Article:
For those of you who missed the special on National Geographic Channel, Herod's Lost Tomb which aired Tuesday, November 25, at 9 p.m. ET, it will air again on Sun Nov 30 at 2 P---so check your local times and listings. There's more on King Herod in the December issue of National Geographic magazine. Here's an online preview of the article:
King Herod Revealed
The Holy Land's visionary builder.
By Tom Mueller
Photograph by Michael Melford
Eight miles south of Jerusalem, where the last stunted olive trees and stony cornfields fade into the naked badlands of the Judaean desert, a hill rises abruptly, a steep cone sliced off at the top like a small volcano. This is Herodium, one of the grand architectural creations of Herod the Great, King of Judaea, who raised a low knoll into a towering memorial of snowy stonework and surrounded it with pleasure palaces, splashing pools, and terraced gardens. An astute and generous ruler, a brilliant general, and one of the most imaginative and energetic builders of the ancient world, Herod guided his kingdom to new prosperity and power. Yet today he is best known as the sly and murderous monarch of Matthew's Gospel, who slaughtered every male infant in Bethlehem in an unsuccessful attempt to kill the newborn Jesus, the prophesied King of the Jews. During the Middle Ages he became an image of the Antichrist: Illuminated manuscripts and Gothic gargoyles show him tearing his beard in mad fury and brandishing his sword at the luckless infants, with Satan whispering in his ear. Herod is almost certainly innocent of this crime, of which there is no report apart from Matthew's account. But children he certainly slew, including three of his own sons, along with his wife, his mother-in-law, and numerous other members of his court. Throughout his life, he blended creativity and cruelty, harmony and chaos, in ways that challenge the modern imagination.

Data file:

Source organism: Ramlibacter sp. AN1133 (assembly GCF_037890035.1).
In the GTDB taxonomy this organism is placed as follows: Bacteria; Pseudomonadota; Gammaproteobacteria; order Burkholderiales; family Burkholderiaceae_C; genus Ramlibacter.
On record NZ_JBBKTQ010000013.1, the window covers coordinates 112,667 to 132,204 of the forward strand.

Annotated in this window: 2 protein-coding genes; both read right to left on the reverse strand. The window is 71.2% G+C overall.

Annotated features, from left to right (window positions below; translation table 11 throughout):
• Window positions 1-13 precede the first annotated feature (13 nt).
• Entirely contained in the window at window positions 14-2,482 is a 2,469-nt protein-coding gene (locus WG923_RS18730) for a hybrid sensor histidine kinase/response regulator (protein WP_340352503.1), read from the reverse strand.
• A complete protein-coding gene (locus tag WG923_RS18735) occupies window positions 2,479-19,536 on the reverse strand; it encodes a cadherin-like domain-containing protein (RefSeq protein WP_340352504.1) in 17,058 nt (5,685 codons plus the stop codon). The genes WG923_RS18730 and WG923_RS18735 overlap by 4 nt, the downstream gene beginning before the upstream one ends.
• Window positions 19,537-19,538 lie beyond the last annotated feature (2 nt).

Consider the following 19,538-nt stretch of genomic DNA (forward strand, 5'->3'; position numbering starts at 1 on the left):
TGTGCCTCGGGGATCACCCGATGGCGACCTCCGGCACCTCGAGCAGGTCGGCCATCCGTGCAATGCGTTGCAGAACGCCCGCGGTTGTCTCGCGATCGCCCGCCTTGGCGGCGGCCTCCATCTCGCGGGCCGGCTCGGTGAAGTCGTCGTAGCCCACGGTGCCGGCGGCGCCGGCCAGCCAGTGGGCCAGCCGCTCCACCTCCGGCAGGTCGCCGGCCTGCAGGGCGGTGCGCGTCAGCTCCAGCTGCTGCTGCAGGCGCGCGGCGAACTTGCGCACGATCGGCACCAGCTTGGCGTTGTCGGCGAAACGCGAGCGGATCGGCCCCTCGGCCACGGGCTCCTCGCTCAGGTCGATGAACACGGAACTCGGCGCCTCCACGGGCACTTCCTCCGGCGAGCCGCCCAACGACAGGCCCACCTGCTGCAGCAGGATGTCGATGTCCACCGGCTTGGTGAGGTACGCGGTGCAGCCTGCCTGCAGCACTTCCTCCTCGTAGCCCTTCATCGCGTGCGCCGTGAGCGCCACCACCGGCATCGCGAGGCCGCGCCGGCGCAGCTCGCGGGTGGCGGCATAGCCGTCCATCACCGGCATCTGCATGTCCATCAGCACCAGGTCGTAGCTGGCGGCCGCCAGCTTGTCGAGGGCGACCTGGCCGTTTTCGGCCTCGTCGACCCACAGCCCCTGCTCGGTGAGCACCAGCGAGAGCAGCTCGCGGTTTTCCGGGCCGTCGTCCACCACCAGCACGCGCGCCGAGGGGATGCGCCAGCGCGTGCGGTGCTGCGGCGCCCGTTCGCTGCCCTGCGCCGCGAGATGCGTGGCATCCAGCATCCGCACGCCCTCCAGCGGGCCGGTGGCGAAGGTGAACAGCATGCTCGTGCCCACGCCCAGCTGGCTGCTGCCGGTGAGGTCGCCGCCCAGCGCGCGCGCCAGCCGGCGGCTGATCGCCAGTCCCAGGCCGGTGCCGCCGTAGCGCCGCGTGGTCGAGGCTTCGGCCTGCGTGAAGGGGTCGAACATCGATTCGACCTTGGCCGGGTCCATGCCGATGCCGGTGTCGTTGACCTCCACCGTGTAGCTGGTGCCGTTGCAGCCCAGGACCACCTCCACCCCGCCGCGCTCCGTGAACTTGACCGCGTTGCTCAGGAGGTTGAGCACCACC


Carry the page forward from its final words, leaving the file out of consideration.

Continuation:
Israeli archaeologist Ehud Netzer has spent the past half century searching for the real Herod, as he is portrayed not in words but in stone. He has excavated many of Herod's major building sites throughout the Holy Land, exploring the palaces where the king lived, the fortresses where he fought, the landscapes where he felt most at home. Of Herod's many imaginative building projects, Herodium was the only one that bore his name, and was perhaps the closest to his heart. It was here, at the end of his daring and bloodstained career, that he was laid to rest in a noble mausoleum.
(Read more: here).
New Finds at King Herod's Tomb: 2,000-Year-Old Frescoes
Mati Milstein in Herodium, West Bank
for National Geographic News
November 19, 2008
Archaeologists exploring King Herod's tomb complex near Jerusalem have uncovered rare Roman paintings as well as two sarcophagi, or stone coffins, that could have contained the remains of Herod's sons In May 2007, veteran Hebrew University archaeologist Ehud Netzer solved one of Israel's great archaeological mysteries when he first uncovered the remains of Herod's first century-B.C. grave at the Herodium complex, located 9 miles (15 kilometers) south of Jerusalem.
(See related: "King Herod's Tomb Unearthed Near Jerusalem, Expert Says" [May 8, 2007].)
King Herod, appointed by the Romans to rule Judea between 37 and 4 B.C., is renowned for his monumental construction projects, including the Jewish Temple in Jerusalem, the Caesarea complex, and the palace atop Masada.
Herod constructed Herodium as a massive and lavish administrative, residential, and burial center.
Netzer revealed new discoveries at a Wednesday press conference in Jerusalem.
Recent excavations uncovered an elaborate theater dating slightly earlier than Herod's burial complex that had been demolished to enable construction of the artificial mountain that served as his tomb.
The walls of the theater's loggia—a balcony that served as a VIP room and viewing box—are decorated with well-preserved Roman paintings of windows and outdoor scenes. (See full article: here).
See also: Lost for Centuries, Herod's Tomb Comes to Light and Tomb of King Herod's wife unearthed, Israeli archaeologist says.
Bernat Armangue / Associated Press---
Israeli archaeologist Ehud Netzer walks at the fortress of Herodium in the West Bank, where archaeologists are excavating what they believe is the tomb of King Herod.